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Tuna Fischery of Enfola

Tuna Fischery of Enfola

Tuna Fischery of Enfola

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Page By: chaberton

Created/Edited: Oct 4, 2013 / Oct 6, 2013

Object ID: 288658

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The Tuna Fishery

Vintage advertising

Since the first century before Christ, Strabone documents the presence of schools of tuna in the Tyrrhenian Sea and in that of the Elbe.

The fishery began in the island in the seventeenth century during the reign of Francis I de Medici (Grand Duke of Tuscany).

After about two centuries of fishing carried out in the gulf of Portoferraio, at the end of the eighteenth century, the trap was moved to Enfola.

From the seventeenth century on the isthmus of Enfola was planted a tuna fishery neighbor across to another located in Marciana Marina (abandoned in 1959).

The structures of the ground: the great edifice of the arsenal, the service areas and fish processing are completed in 1810.

The Enfola was the ideal place for this activity, insulation and ventilation, where the smells of fish processing would not have bothered anyone.

The island Elba produced and exported a large amount of salted tuna, olive oil and botargo.

The entrails of the tuna were instead consumed on site and formed the base of "buzzamaglia" (stew with peas).

Today the ancient reamins of the Tuna Fischery of Enfola have become the House of the :"Tuscan Archipelago Marine Park".

The Tuna trap

The tuna trap was a large net whose geometrical model was imported by the Grand Duke of Tuscany by copying the oldest traps in western Sicily.
The main elements that make up a trap shall be: "The foot and the pedal".

the Death Chamber
Death Chamber

The pedal is a massive net of barrier that starting from the coast is buoyed by floats traditionally made of cork.
The pedals of the traps can be up to 2 km and longer.

The tuna passing near the coast met the damming of the pedal and followed him up to the rooms of the network that costiruivano the "Island".
The various rooms of the net, with an extension of up to 400 m., Had the task of conveying the lpesce until the final chamber ( Ponente), where the massacre took place.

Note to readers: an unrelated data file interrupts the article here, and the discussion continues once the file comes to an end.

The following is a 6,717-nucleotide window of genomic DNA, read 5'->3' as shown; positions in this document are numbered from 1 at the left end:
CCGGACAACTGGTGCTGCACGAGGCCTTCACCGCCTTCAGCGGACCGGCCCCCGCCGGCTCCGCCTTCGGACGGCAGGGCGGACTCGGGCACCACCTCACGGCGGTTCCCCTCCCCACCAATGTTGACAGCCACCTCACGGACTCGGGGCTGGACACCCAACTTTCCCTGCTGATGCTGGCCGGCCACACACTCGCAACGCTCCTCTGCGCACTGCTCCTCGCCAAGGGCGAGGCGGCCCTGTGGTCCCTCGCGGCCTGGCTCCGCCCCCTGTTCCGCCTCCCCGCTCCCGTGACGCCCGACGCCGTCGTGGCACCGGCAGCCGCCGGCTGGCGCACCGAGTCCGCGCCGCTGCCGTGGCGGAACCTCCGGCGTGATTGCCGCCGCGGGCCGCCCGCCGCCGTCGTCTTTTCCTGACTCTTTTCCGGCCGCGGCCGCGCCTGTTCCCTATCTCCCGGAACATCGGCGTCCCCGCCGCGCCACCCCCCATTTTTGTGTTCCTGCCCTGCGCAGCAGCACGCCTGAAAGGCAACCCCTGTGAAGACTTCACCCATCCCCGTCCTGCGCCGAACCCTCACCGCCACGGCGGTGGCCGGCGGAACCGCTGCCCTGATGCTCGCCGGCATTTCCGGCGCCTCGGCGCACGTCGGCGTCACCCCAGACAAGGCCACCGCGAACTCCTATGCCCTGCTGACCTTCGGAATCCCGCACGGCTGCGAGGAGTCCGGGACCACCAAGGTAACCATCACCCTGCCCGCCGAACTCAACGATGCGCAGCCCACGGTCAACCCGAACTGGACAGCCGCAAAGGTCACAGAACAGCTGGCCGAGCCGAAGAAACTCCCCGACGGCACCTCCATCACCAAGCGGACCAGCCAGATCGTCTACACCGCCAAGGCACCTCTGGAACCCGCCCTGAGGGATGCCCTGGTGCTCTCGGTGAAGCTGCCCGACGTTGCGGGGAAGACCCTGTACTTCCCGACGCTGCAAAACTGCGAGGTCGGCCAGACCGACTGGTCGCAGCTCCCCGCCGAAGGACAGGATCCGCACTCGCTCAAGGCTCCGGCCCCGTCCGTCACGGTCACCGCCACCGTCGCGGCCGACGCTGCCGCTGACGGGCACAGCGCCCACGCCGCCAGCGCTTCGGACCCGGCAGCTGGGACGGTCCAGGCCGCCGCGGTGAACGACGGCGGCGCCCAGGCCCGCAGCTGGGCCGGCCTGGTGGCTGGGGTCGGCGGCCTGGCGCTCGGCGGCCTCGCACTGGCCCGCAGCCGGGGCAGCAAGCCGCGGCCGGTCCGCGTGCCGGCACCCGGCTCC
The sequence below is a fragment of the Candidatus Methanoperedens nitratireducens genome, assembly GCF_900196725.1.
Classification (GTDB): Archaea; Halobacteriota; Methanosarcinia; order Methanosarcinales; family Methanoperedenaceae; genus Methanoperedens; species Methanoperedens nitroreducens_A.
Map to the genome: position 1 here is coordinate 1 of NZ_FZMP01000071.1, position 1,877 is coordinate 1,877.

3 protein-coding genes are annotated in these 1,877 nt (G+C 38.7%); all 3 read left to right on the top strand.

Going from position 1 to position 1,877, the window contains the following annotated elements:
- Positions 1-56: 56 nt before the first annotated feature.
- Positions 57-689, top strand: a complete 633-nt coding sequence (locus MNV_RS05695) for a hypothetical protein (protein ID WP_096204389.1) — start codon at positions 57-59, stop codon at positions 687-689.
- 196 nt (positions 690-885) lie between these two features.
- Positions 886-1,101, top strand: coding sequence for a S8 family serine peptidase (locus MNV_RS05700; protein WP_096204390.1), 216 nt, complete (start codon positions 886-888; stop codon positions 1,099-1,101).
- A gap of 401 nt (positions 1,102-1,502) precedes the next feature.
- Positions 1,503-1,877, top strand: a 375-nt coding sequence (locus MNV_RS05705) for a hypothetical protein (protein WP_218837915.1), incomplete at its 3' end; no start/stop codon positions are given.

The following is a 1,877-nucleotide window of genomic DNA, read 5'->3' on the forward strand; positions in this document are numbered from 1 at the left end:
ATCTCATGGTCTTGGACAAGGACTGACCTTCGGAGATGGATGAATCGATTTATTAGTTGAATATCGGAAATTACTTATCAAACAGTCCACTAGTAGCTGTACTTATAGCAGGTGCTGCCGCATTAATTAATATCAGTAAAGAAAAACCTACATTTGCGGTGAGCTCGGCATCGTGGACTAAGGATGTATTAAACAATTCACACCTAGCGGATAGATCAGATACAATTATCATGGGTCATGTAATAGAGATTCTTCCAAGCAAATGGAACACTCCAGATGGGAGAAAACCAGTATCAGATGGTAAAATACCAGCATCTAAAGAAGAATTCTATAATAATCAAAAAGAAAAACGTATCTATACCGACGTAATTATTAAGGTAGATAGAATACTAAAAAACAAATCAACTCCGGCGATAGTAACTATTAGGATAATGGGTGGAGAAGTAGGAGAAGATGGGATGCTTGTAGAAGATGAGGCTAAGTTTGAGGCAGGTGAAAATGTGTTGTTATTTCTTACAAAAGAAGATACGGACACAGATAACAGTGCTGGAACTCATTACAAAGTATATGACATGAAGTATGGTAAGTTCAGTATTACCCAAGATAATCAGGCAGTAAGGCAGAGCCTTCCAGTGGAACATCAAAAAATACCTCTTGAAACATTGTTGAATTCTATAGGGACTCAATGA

On 24 June 1958, did at Enfola the last "slaughter" and the catch was 22 tons.

On June 25, a very strong current dramtically changed the Tonnara, making a big ball of nets and ropes. This led to the end of tuna fishing in Elba.

"The Rover" Movie 1966

The Movie (1966)

At Enfola the unforgettable "Gilda" (Rita Haywort) starred in what was then called a blockbuster, "The Adventurer" (adapted from a novel by Joseph Conrad).

It was October 1966, and with her, arrived on Elba, stars like Anthony Quinn and Rosanna Schiaffino the orders of the director Terence Young and producer Alfredo Bini.

The arsenal but also the 'neighborhood' of the former tuna fishery hosted the first shots of a feature film intended to mark a page historical film, which cost at the time the bombastic figure of two billion dollars.

About sixty people were employed in the shooting, among them several extras 'native' including Emanuele Ridi, the former tonnarotto nephew of the last dictator, Marco Laugh, "the Lord of Enfola."

The last scene of the movie was filmed in the square in front of the trap, a fire chanting the latest sequences. The windows, the doors, the roof partly torn off were engulfed in flames and for a long time were blackened, such as burn victims.

An outstanding (and unexpected) fishing!


Enfola, as it wasCarcharodon CarchariasThe Tuna Trapthe Death ChamberThe Mediterranean Red GoldVintage advertisingThe Movie (1966)


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